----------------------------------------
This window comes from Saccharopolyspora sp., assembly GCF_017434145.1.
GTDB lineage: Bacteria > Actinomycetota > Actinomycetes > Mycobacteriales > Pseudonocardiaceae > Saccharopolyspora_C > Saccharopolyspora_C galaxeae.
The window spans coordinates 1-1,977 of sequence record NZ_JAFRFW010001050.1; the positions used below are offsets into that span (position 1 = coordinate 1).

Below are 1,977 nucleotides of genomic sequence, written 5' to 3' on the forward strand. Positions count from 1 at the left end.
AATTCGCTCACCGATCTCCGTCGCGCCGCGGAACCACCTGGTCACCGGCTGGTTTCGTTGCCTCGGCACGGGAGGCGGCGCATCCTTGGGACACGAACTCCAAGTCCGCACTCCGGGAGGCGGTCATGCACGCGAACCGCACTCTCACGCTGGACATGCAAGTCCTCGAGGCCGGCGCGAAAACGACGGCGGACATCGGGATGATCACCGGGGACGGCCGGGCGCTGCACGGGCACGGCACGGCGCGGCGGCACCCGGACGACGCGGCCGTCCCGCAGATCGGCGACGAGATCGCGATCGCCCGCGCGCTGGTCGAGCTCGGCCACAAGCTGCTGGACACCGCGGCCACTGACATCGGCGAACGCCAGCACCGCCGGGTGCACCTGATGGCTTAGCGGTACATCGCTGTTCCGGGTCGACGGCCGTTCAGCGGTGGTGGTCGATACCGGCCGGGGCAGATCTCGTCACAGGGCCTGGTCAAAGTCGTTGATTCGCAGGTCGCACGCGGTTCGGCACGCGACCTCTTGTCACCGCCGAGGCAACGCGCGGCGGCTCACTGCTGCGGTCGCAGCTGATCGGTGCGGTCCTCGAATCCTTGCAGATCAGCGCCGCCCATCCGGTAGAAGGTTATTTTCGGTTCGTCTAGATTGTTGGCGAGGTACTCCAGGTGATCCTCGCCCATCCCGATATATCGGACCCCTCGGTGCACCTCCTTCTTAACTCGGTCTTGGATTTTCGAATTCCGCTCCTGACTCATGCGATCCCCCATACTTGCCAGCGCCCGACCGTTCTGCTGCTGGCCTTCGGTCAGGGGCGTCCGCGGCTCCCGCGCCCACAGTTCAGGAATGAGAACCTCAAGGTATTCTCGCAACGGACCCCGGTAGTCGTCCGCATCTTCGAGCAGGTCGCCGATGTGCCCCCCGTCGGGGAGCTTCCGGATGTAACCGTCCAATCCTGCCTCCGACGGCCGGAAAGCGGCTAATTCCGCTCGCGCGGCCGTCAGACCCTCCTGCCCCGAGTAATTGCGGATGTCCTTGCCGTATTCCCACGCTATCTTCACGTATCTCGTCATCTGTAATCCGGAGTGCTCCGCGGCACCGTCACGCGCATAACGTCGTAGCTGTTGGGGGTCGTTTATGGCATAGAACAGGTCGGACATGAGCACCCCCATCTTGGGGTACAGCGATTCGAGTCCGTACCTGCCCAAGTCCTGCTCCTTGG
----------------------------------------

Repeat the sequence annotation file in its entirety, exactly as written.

This window comes from Saccharopolyspora sp., assembly GCF_017434145.1.
GTDB lineage: Bacteria > Actinomycetota > Actinomycetes > Mycobacteriales > Pseudonocardiaceae > Saccharopolyspora_C > Saccharopolyspora_C galaxeae.
The window spans coordinates 1-1,977 of sequence record NZ_JAFRFW010001050.1; the positions used below are offsets into that span (position 1 = coordinate 1).

Below are 1,977 nucleotides of genomic sequence, written 5' to 3' on the forward strand. Positions count from 1 at the left end.
AATTCGCTCACCGATCTCCGTCGCGCCGCGGAACCACCTGGTCACCGGCTGGTTTCGTTGCCTCGGCACGGGAGGCGGCGCATCCTTGGGACACGAACTCCAAGTCCGCACTCCGGGAGGCGGTCATGCACGCGAACCGCACTCTCACGCTGGACATGCAAGTCCTCGAGGCCGGCGCGAAAACGACGGCGGACATCGGGATGATCACCGGGGACGGCCGGGCGCTGCACGGGCACGGCACGGCGCGGCGGCACCCGGACGACGCGGCCGTCCCGCAGATCGGCGACGAGATCGCGATCGCCCGCGCGCTGGTCGAGCTCGGCCACAAGCTGCTGGACACCGCGGCCACTGACATCGGCGAACGCCAGCACCGCCGGGTGCACCTGATGGCTTAGCGGTACATCGCTGTTCCGGGTCGACGGCCGTTCAGCGGTGGTGGTCGATACCGGCCGGGGCAGATCTCGTCACAGGGCCTGGTCAAAGTCGTTGATTCGCAGGTCGCACGCGGTTCGGCACGCGACCTCTTGTCACCGCCGAGGCAACGCGCGGCGGCTCACTGCTGCGGTCGCAGCTGATCGGTGCGGTCCTCGAATCCTTGCAGATCAGCGCCGCCCATCCGGTAGAAGGTTATTTTCGGTTCGTCTAGATTGTTGGCGAGGTACTCCAGGTGATCCTCGCCCATCCCGATATATCGGACCCCTCGGTGCACCTCCTTCTTAACTCGGTCTTGGATTTTCGAATTCCGCTCCTGACTCATGCGATCCCCCATACTTGCCAGCGCCCGACCGTTCTGCTGCTGGCCTTCGGTCAGGGGCGTCCGCGGCTCCCGCGCCCACAGTTCAGGAATGAGAACCTCAAGGTATTCTCGCAACGGACCCCGGTAGTCGTCCGCATCTTCGAGCAGGTCGCCGATGTGCCCCCCGTCGGGGAGCTTCCGGATGTAACCGTCCAATCCTGCCTCCGACGGCCGGAAAGCGGCTAATTCCGCTCGCGCGGCCGTCAGACCCTCCTGCCCCGAGTAATTGCGGATGTCCTTGCCGTATTCCCACGCTATCTTCACGTATCTCGTCATCTGTAATCCGGAGTGCTCCGCGGCACCGTCACGCGCATAACGTCGTAGCTGTTGGGGGTCGTTTATGGCATAGAACAGGTCGGACATGAGCACCCCCATCTTGGGGTACAGCGATTCGAGTCCGTACCTGCCCAAGTCCTGCTCCTTGG